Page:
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Mia was still missing a year later, in 2014, when a massive class-action lawsuit against the state's long-term foster care system went to trial.
And Sarah, a 16-year-old from Austin who gave police a rare cause for hope after landing a spot at the state's only treatment facility for sex-trafficking victims. Texas was one of the first states to pass a law defining human trafficking, in 2003.
Eighty-six percent of missing children suspected of being forced into sex work came from the child welfare system, national data show, and a state-funded study estimated that the vast majority of young victims in Texas had some contact with Child Protective Services.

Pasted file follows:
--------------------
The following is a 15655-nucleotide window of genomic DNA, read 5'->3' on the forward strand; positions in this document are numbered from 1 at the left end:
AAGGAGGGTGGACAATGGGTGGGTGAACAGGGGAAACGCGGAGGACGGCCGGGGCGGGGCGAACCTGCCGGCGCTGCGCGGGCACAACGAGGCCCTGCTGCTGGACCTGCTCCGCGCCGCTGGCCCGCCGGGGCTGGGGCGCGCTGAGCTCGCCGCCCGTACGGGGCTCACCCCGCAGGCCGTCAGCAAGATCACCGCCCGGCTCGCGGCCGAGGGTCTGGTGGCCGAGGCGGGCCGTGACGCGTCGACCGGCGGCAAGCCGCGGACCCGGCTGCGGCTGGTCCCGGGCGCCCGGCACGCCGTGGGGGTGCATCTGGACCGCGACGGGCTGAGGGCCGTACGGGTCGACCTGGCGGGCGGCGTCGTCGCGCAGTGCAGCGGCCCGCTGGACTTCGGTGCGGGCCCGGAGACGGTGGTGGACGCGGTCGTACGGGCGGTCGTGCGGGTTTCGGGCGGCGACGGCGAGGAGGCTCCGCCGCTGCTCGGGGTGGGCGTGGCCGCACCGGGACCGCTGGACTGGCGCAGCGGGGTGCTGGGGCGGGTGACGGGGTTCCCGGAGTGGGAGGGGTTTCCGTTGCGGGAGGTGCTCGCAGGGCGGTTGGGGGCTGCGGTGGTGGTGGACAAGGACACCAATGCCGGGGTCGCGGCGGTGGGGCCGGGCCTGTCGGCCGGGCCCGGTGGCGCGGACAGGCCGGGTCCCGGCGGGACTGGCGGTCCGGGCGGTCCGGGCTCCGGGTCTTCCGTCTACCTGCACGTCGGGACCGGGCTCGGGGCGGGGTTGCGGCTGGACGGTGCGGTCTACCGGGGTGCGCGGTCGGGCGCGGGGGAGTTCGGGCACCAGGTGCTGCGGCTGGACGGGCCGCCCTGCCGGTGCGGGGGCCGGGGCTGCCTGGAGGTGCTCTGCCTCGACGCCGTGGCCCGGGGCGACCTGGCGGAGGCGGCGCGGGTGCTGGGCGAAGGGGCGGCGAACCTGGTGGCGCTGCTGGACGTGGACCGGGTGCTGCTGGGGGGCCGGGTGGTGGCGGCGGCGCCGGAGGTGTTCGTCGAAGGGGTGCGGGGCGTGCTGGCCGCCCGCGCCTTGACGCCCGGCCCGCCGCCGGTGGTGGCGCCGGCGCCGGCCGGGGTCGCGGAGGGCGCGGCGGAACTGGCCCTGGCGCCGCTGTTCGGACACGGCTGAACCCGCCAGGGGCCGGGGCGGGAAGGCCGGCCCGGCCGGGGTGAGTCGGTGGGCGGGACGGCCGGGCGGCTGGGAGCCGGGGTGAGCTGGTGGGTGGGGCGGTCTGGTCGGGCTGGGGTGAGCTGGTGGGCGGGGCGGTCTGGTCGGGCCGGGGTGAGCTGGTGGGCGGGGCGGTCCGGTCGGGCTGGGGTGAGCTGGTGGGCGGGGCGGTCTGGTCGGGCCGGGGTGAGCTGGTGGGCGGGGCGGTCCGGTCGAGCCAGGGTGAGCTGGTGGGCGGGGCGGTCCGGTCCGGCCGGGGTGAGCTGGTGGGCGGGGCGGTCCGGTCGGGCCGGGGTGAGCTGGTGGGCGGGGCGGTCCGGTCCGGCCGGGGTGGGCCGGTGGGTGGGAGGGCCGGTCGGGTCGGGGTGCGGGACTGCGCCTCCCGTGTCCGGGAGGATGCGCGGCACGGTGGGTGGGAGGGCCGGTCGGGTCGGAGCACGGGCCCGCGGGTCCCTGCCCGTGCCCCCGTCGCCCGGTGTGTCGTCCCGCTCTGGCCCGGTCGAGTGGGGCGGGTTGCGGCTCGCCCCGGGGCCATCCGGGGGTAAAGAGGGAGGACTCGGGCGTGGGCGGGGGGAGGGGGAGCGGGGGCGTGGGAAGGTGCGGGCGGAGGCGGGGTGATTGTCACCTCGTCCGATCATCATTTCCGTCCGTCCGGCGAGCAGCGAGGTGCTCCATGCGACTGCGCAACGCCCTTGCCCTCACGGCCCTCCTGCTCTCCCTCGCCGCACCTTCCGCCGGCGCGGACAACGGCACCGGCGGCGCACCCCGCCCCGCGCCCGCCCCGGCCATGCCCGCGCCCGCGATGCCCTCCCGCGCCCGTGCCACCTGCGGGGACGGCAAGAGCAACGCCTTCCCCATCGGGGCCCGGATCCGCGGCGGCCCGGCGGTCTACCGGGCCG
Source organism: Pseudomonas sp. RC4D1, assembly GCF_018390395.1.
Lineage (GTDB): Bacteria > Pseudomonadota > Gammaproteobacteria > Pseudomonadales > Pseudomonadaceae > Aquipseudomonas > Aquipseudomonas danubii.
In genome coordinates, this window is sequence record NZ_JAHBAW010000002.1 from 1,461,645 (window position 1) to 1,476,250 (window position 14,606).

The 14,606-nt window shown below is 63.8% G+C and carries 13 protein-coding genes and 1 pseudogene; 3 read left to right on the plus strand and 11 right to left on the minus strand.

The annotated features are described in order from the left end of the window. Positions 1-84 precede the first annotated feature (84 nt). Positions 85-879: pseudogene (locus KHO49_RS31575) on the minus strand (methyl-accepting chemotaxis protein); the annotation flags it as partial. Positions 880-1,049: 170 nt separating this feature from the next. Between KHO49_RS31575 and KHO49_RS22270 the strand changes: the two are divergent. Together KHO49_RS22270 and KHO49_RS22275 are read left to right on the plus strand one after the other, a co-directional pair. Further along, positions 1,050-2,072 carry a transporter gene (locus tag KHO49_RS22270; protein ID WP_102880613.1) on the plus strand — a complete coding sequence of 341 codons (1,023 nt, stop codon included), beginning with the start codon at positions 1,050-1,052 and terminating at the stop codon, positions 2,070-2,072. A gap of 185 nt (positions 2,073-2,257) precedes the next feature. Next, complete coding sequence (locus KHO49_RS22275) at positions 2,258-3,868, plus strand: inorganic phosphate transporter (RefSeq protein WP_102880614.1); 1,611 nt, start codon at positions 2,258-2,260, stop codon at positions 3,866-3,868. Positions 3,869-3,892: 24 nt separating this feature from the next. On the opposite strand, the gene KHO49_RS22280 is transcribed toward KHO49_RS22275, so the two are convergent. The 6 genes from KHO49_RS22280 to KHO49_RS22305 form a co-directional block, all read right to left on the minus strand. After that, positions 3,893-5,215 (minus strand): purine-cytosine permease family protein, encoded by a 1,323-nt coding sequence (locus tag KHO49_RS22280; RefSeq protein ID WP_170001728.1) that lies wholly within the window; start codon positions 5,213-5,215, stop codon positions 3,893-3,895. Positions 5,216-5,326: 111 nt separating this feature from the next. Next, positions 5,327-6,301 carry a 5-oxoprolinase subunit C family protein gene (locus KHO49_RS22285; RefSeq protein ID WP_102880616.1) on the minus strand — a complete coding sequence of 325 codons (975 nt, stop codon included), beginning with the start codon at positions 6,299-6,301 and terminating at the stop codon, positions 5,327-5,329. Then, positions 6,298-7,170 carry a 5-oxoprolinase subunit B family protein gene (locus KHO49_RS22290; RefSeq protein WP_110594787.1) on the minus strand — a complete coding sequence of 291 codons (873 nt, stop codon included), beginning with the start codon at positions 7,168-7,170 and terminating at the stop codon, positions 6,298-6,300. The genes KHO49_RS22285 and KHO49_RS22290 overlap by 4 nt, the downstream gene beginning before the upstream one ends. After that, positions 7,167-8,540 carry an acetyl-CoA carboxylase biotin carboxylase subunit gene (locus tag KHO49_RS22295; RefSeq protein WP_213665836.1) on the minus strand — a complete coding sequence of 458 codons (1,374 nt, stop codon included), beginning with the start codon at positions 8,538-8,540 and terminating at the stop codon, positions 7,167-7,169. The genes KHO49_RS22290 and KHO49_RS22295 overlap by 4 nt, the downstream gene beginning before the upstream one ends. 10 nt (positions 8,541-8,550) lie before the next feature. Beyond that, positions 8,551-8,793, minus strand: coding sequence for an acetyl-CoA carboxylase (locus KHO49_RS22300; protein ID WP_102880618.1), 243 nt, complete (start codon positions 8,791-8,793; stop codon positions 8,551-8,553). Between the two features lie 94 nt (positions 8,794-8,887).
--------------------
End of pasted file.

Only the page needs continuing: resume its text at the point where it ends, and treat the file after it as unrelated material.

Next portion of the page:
Interviews with law enforcement and child advocates around the state tell a similar story.
Federal District Judge Janis Jack would later rule the state had mistreated those children so severely that it violated their civil rights.
Buried in Jack's 2015 decision — and largely missed in subsequent discussions about foster care in Texas — was the fact that Mia was a victim of a crime that top Texas leaders have been publicly battling for more than a decade.